Military robots: mapping the moral landscape
thesisposted on 28.03.2022, 12:00 by Jai Galliott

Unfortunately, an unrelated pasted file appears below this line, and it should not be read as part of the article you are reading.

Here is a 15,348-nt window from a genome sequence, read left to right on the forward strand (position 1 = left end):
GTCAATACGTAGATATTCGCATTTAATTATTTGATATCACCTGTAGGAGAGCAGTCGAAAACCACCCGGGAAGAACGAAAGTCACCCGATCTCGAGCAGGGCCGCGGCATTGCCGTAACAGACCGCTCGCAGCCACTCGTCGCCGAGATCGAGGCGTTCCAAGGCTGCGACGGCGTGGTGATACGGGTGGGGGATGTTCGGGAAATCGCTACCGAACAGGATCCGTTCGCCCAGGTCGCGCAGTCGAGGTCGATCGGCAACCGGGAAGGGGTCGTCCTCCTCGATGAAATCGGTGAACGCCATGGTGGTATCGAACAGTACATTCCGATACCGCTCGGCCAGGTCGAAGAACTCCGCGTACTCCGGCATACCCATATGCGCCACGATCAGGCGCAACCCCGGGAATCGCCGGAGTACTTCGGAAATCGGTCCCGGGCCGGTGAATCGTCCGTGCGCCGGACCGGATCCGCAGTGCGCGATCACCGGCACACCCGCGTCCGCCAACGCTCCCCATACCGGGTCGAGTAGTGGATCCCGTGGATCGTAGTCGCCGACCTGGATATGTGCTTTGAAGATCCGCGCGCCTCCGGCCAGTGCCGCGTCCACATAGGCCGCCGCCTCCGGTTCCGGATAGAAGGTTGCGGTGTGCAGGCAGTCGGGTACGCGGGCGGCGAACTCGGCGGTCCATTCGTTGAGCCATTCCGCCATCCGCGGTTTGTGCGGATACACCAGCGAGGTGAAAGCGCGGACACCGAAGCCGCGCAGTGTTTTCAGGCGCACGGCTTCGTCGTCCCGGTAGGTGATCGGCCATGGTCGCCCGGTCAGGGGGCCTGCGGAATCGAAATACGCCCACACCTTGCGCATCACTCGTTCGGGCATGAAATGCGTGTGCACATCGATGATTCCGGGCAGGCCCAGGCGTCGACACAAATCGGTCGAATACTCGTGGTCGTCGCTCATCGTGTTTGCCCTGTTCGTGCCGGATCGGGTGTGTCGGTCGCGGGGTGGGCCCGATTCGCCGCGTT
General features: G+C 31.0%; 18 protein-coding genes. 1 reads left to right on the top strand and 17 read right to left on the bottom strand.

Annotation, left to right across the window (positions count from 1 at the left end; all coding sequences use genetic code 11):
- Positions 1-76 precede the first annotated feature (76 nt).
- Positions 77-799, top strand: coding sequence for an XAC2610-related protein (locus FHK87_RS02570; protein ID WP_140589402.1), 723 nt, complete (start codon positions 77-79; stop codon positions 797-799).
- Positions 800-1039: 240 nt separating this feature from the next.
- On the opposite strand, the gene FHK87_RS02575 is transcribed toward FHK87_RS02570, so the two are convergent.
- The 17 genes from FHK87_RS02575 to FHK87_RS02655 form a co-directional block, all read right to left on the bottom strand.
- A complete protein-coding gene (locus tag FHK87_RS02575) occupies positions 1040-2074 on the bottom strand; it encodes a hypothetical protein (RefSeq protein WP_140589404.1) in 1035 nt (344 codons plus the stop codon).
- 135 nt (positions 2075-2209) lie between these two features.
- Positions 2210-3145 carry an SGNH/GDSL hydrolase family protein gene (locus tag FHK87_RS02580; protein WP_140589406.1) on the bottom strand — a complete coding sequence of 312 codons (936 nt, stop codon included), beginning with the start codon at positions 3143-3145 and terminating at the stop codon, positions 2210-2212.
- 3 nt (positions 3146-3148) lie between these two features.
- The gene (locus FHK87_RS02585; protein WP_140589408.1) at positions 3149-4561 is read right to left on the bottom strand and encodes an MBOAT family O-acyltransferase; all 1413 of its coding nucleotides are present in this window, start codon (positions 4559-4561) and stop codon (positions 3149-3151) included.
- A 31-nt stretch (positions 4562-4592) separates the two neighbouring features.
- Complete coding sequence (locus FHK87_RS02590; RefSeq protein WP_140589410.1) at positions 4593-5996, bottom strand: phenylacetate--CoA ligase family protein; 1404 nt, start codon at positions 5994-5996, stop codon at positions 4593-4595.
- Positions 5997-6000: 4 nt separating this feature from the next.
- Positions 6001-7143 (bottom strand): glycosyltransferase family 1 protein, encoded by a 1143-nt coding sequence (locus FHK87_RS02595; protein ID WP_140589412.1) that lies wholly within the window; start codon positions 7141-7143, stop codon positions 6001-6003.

Military robots known as 'unmanned systems' now form a critical part of military force structures around the globe and have become the weapon of choice for the United States military. Their use and effect is now the subject of a wide-ranging international conversation. Drawing predominately on a contractual account of just war theory, this book examines the ethics and politics of unmanned warfare. It starts by examining the historical context of unmanned systems use and their increasingly autonomous nature and design. It then explores the practical and moral justifications thereof, which are underpinned by a military-state contract that governs the relationship between citizen, state and military force. Following this is a defence of the principles that inform the analysis of the many problems associated with drone usage, from technical limitations and psychological effects, through to matters of fairness and responsibility. In each case, as the West turns toward robotics in order to enhance its defensive measures, we see the systematic transfer of risk between combatants and, more concerningly, to noncombatants. Military Robots: Mapping the Moral Landscape postulates that focusing attention on the human element in these risk transfers and understanding that robotic systems may need to play a much more limited combat role than often thought, will be critical to ensuring that our moral and strategic objectives are honoured as we progress into the twenty-first century and a technology saturated battlespace -- abstract.